Have you ever heard of the term "diamond simulant" and wondered what it meant? If so, you are not alone. But don't worry, this article will help you understand what a diamond simulant is and how they fare against the real thing.
What is a Diamond Simulant?
A diamond simulant, also known as an imitation, substitute, or alternative, is a stone with gemological characteristics similar to a natural diamond but with a different chemical and physical composition. Most diamond simulants are crafted so well that an average person can't tell the difference, making diamond simulants a realistic alternative to real diamonds.
Here are the most common diamond simulants on the market today:
- Cubic Zirconia
- White Sapphire
How to Tell a Diamond Simulant
A stone should possess certain diamond-like properties to be considered a diamond simulant. However, even though most simulants have properties that mimic real diamonds, they have one or more properties that differentiate them from real diamonds. Here are some characteristics on which diamonds simulants differ from real diamonds:
Diamond is the hardest naturally occurring substance and has a rating of 10 on the Mohs scale for hardness. On the other hand, simulants are much softer than diamonds, ranging from 6.5 to 8.5 on the Mohs scale. Cubic zirconia, for example, has a rating of 8–8.5, meaning that it'll scratch, crack, chip, and break easier than diamonds.
Fire and Brilliance
Diamonds have a unique fire and brilliance that is hard to replicate in a simulant. Both properties are heavily affected by the cut quality of the stone, but they are primarily a result of the diamond's high refractive index of 2.417 – 2.419 and dispersion of 0.44.
While simulants can, under certain light, create a similar sparkle and fire, they cannot match the sparkle and fire of a real diamond. Some simulants, such as cubic zirconia and moissanite, have extraordinary fire and brilliance, making it easy for an experienced observer to distinguish them.
Color and Clarity
Diamonds come in different shades and colors, from colorless to yellow, pink, blue, and even black. Most colorless diamonds have a yellowish or brownish tint, while simulants are usually completely colorless. If placed side by side, simulants will appear very bright and white.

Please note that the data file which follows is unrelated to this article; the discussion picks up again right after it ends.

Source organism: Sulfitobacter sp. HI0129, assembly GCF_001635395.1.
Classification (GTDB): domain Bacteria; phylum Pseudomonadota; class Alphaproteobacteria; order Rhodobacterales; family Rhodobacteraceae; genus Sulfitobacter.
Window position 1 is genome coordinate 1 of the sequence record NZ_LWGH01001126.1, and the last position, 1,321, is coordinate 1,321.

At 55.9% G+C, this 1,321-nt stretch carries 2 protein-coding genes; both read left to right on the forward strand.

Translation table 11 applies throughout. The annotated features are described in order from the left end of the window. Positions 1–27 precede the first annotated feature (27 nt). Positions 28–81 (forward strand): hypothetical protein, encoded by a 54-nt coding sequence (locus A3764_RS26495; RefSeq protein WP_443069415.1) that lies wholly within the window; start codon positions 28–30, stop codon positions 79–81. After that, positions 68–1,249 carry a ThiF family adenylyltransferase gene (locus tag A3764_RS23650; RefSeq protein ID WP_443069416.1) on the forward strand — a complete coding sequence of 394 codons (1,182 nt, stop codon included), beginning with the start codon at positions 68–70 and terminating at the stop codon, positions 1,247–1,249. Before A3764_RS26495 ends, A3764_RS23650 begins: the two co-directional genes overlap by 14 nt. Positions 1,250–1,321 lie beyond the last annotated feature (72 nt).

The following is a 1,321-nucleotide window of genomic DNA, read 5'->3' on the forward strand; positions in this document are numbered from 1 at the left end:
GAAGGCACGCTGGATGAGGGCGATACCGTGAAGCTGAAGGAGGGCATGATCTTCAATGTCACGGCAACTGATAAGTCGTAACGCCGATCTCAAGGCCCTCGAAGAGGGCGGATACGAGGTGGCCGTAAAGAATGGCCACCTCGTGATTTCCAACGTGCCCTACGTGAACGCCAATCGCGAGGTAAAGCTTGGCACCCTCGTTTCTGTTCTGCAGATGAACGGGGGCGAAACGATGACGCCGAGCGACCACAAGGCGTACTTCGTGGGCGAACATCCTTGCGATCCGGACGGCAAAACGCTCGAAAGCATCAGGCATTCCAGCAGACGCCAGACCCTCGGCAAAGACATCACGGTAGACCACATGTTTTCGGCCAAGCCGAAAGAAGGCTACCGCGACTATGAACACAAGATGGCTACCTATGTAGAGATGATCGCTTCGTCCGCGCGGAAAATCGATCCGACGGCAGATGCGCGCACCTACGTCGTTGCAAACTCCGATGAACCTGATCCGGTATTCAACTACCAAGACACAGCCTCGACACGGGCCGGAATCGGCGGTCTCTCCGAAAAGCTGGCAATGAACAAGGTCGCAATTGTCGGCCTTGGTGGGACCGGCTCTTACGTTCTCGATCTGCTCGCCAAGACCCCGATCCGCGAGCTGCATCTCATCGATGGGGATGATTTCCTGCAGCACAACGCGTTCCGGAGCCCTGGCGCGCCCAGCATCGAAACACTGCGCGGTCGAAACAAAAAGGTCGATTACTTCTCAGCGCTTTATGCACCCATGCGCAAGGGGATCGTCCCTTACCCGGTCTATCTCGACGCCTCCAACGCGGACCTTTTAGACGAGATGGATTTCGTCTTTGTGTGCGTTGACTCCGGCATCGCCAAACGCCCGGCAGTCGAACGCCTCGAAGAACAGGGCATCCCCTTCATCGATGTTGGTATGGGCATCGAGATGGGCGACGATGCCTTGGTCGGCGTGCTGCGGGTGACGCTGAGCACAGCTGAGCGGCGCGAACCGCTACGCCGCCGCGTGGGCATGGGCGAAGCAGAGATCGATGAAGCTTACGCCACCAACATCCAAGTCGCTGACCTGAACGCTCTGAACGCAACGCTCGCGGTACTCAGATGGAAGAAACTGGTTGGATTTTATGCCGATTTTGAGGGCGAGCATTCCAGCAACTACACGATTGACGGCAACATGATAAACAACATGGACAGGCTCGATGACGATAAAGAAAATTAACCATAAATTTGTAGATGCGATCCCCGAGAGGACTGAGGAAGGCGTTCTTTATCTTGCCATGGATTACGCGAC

Clarity is another tell-tale sign of a diamond simulant. Synthetic simulants are created in a controlled environment and can be made internally flawless. On the other hand, natural diamonds often come with certain internal and external flaws that can sometimes be seen by the naked eye. Natural diamond simulants can also have inclusions but are not similar to real diamonds.
Simulated vs. Synthetic Diamonds
It's important to note that simulants and synthetic diamonds are different. A synthetic diamond, also known as a lab-grown diamond, is an actual diamond, but it is made in a lab rather than in the natural environment. It has the same physical and chemical properties as a natural diamond, which means it is also expensive.
On the other hand, diamond simulants will not have the same durability, brilliance, or color as a traditional diamond. They are not chemically identical to diamonds and are generally identifiable as fake diamonds, even to the untrained eye. However, they are much more affordable and can still look very similar to the real thing.
Why Choose a Diamond Simulant?
Price is one of the most important factors when choosing a stone for your jewelry. Diamond simulants are often almost 80% cheaper than real diamonds, making them an ideal option for people who want to get the look of a diamond without spending a fortune.
Also, choosing a diamond simulant is the perfect way to forgo the ethical and environmental issues associated with mining diamonds. Artificial simulants are made in controlled environments, making them more sustainable and ethical.
If you have questions regarding diamond simulants, synthetic diamonds, real diamonds, or how to choose the perfect jewelry piece, do not hesitate to contact Cut Fine Jewelers. We are the Baton Rouge's premier provider of custom engagement rings.